The poem The Raven is one of the classics of the American literary canon. Its author Edgar Allan Poe, the quintessential American poet and short story writer, brings rhythm, style and high metaphor to bear on this work. Published in the era preceding the American Civil War, the poem captures sentiments common during the time. But in terms of its central theme – one of longing and loss – is universal in its appeal and relevance. The rest of this essay will lay out my personal interpretation and evaluation of this piece of literature.
The narrator of the poem – who is young and whose name is not given – starts on a verse soliloquy on a cold December night. As the young male narrator languishes in a mood of melancholy, a surprise visitor calls upon his abode. It is not a friend or a relative, but a Raven that has the magical power to speak! Carrying a serious disposition, the young narrator uses the services of the Raven to alleviate his forlornness. The opening lies of the poem showcase Poe at his lyrical best. The musicality of these lines is maintained throughout the long narrative:
“Once upon a midnight dreary, while I pondered, weak and weary,
Over many a quaint and curious volume of forgotten lore –
While I nodded, nearly napping, suddenly there came a tapping,
As of some one gently rapping, rapping at my chamber door.”
It is thus the young man acquaints himself to the arrival of the mysterious visitor. Gifted though the bird is, its articulation is quite limited, with ‘Nevermore’ being a standard response to most the narrator’s queries. Piqued by curiosity and also to distract himself briefly from the loss of his lover Lenore, the young man engages the Raven into more questions. But the deadpan answer of “nevermore” for his questions about his lover, their future, etc, only aggravates his grief. Within a short while, the neurotic repetition of “nevermore” from the bird wrecks the nerves of the young man, leading him to admit that his soul that is trapped in the Raven’s shadow shall “Nevermore” be released:
“On the pallid bust of Pallas just above my chamber door;
And his eyes have all the seeming of a demon that is dreaming,
And the lamp-light o’er him streaming throws his shadow on the floor;
And my soul from out that shadow that lies floating on the floor
Shall be lifted – nevermore!”
The poem is fascinating at several levels. The imposed anthropomorphic characteristic on the Raven, whereby it serves the role of a counsellor to the aggrieved youth, is conceptually brilliant on part of the author. The author does not make it clear if the Raven can make sense of what it is uttering or that if it is contextually responding to the question posed by the young man. Hence the repeated uttering of ‘Nevermore’ can be interpreted as the self-defeating neurosis transpiring within the narrator’s mind or as factual assessment of reality objectively seen from the outside. It is this ambiguity to the authorial intent that gives so much scope for reading between the lines. This aspect of the poem lends it intellectual beauty too.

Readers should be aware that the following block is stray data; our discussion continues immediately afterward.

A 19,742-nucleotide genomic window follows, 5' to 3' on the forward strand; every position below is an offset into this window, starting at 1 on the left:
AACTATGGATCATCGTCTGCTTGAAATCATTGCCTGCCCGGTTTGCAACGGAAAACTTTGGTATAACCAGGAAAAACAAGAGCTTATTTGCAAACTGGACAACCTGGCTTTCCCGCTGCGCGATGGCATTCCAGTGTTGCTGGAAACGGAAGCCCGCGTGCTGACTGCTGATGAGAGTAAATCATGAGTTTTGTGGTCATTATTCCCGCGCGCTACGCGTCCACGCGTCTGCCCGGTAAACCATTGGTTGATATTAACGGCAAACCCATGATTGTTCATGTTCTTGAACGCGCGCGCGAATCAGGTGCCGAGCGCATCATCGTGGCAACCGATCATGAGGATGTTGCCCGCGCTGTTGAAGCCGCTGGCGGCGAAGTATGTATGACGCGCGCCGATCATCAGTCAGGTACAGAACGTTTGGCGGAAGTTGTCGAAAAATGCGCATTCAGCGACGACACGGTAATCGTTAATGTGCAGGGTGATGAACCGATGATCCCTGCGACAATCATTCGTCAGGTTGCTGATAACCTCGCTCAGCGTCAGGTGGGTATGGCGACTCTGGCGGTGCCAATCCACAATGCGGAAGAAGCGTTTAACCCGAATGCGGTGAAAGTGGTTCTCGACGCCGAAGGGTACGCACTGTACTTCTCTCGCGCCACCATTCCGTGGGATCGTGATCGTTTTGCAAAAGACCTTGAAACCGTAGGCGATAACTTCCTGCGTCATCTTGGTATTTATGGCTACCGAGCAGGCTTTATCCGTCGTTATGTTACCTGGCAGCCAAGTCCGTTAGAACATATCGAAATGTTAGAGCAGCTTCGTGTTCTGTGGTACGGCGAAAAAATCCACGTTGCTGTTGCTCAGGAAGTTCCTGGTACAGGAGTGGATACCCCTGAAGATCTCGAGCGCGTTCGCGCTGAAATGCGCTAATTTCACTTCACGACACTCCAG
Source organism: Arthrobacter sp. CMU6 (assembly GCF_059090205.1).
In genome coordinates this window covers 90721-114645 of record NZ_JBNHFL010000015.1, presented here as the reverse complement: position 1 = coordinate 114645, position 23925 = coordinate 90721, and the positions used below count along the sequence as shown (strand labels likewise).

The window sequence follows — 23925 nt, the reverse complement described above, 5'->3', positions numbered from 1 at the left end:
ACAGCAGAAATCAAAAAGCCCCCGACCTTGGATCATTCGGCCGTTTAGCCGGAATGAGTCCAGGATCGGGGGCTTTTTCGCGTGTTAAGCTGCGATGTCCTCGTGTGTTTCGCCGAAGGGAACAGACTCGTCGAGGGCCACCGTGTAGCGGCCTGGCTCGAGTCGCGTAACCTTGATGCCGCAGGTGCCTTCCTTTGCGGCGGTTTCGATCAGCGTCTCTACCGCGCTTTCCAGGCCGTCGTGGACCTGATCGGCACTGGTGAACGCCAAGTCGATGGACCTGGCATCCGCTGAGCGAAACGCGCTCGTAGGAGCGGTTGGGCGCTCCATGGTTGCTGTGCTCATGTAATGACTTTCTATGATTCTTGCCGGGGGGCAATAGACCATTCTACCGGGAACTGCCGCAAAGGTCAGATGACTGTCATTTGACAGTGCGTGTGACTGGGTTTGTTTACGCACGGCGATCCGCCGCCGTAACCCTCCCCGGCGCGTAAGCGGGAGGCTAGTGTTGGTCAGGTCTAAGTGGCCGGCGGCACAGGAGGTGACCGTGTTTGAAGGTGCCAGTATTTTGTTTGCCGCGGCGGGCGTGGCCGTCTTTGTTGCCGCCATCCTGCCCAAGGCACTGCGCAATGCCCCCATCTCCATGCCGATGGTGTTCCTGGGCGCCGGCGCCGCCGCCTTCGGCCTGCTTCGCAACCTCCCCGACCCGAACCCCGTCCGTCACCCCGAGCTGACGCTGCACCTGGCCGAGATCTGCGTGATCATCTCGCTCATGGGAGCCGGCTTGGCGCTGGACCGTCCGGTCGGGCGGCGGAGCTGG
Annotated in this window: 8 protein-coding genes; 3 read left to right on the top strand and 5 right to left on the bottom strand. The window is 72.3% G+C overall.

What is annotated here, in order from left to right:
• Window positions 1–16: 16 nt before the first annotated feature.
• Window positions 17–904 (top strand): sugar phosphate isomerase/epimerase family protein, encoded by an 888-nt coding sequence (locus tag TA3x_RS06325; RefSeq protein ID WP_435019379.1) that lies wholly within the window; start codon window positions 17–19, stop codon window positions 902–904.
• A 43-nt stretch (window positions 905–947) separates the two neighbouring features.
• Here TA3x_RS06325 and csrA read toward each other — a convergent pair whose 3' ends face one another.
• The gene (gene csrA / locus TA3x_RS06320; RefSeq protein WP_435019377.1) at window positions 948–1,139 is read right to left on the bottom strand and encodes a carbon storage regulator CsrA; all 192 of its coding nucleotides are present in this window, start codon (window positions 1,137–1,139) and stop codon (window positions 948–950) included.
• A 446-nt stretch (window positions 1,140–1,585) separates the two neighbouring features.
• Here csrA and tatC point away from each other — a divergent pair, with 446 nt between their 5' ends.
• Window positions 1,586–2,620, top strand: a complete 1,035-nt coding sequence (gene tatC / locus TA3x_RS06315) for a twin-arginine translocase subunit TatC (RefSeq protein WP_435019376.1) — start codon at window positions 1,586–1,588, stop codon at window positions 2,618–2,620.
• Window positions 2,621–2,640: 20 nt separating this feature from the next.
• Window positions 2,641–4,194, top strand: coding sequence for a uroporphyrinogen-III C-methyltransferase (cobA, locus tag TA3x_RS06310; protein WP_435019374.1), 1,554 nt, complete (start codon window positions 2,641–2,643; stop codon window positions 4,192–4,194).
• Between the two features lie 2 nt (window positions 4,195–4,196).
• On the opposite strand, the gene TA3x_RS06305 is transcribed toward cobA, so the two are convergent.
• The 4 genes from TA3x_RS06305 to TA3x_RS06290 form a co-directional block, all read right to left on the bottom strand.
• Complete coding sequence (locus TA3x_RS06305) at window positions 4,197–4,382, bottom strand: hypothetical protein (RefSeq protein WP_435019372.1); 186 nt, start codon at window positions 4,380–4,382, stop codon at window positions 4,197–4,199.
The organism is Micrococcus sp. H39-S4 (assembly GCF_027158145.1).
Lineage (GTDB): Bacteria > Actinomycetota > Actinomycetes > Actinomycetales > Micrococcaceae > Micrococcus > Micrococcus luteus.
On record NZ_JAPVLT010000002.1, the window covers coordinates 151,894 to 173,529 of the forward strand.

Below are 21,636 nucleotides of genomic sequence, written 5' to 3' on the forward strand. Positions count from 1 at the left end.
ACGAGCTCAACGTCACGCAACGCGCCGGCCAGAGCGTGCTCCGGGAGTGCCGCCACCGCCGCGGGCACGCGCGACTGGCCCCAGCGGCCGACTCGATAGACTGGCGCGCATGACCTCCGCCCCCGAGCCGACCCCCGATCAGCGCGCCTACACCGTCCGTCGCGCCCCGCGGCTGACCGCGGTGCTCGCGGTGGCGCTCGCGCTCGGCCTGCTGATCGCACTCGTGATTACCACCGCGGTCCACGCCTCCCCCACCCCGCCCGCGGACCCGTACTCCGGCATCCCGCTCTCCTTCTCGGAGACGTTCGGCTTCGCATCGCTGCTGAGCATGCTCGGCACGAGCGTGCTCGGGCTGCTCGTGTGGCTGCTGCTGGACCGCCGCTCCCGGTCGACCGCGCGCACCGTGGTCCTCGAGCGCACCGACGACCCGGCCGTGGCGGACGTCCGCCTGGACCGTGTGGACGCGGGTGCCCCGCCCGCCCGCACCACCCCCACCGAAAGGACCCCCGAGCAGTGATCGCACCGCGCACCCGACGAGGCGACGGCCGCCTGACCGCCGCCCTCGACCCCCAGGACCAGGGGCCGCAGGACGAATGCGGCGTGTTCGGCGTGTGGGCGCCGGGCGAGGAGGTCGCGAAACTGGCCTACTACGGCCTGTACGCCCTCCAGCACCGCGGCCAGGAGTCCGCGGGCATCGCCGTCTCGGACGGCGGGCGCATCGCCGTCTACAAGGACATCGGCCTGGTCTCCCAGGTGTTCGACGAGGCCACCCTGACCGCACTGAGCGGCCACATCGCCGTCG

Although the poem resonates with tragic verse forms in ancient Greek and Roman literature, the device of a predatory bird as fortune teller is original and brilliant. An equally impressive quality of the poem is its cool and pragmatic acceptance of separation, longing and loss, without resort to tragic melodramatic overtures. There is virtue and strength even in the gradual descent into madness, Poe seems to suggest. Moreover, the relative lack of didacticism in the poem is a merit.
The references to Greek and Roman mythology, as well as to several classical texts, lend color and richness to the poem. For example, the device of the bust of Pallas (upon which the Raven sits), the reading of books by the narrator (“reading many a quaint and curious volume of forgotten lore”), and the reference to the Greek goddess of wisdom Athena add layers of interpretation and historical context.
The extension of the gloomy state of the narrator’s mind is suitably reflected in the choice of the bird and the climatic setting. For example, the predatory bird Raven as well as the harsh winter associated with the month of December, both represent the state of gloom and conflict engulfing the young man’s psyche. It is for all these poetic merits that The Raven will continue to remain central to not just American literature but to Western intellectual tradition.
Edgar Allan Poe, “The Raven [Text-02], American Review, February 1845, 1:143:145, retrieved from